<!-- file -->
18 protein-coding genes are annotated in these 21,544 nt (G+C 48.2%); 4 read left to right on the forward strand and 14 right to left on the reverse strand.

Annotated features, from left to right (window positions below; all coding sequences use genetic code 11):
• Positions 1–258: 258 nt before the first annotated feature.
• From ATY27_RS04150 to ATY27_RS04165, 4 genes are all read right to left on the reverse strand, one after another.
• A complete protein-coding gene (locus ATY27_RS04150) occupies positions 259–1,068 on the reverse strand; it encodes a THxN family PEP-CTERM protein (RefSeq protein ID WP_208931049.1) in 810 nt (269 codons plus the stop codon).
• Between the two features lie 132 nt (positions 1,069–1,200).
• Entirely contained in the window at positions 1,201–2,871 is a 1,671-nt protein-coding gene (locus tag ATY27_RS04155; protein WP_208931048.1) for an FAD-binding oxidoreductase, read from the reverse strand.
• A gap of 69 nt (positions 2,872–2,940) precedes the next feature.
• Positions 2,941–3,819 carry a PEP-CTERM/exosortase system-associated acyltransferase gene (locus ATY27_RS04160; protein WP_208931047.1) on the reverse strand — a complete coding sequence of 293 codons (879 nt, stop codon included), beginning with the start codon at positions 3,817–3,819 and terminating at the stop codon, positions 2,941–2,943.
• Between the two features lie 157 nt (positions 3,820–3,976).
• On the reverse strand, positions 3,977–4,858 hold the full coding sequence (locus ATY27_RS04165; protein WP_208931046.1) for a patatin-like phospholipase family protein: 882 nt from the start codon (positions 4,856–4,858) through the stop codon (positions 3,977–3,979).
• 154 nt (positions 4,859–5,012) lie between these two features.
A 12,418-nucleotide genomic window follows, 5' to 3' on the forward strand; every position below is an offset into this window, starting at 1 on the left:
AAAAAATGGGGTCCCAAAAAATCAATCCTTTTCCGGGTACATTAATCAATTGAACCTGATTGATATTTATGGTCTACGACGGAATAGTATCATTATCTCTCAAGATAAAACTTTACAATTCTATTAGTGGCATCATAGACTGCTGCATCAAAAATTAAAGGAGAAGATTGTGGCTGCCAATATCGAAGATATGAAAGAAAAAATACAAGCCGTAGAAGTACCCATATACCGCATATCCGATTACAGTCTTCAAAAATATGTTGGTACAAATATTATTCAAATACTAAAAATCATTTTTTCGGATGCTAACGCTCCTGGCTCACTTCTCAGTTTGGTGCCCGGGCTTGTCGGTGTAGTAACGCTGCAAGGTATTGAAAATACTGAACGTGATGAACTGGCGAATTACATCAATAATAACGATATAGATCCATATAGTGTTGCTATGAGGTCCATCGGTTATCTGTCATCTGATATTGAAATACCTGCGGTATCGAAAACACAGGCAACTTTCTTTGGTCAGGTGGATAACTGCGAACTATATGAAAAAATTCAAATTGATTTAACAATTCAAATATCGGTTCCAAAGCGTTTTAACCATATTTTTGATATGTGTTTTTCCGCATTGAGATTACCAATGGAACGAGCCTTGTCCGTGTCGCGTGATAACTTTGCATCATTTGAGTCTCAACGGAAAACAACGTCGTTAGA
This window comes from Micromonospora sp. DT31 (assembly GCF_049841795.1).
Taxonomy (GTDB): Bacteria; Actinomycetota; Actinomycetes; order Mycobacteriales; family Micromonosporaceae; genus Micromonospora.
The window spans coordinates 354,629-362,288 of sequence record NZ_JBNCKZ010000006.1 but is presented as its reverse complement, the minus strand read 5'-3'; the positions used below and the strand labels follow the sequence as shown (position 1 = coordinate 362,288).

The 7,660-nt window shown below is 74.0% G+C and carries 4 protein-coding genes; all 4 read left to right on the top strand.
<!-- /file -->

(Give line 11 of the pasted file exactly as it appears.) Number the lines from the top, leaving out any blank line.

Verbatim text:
• On the reverse strand, positions 3,977–4,858 hold the full coding sequence (locus ATY27_RS04165; protein WP_208931046.1) for a patatin-like phospholipase family protein: 882 nt from the start codon (positions 4,856–4,858) through the stop codon (positions 3,977–3,979).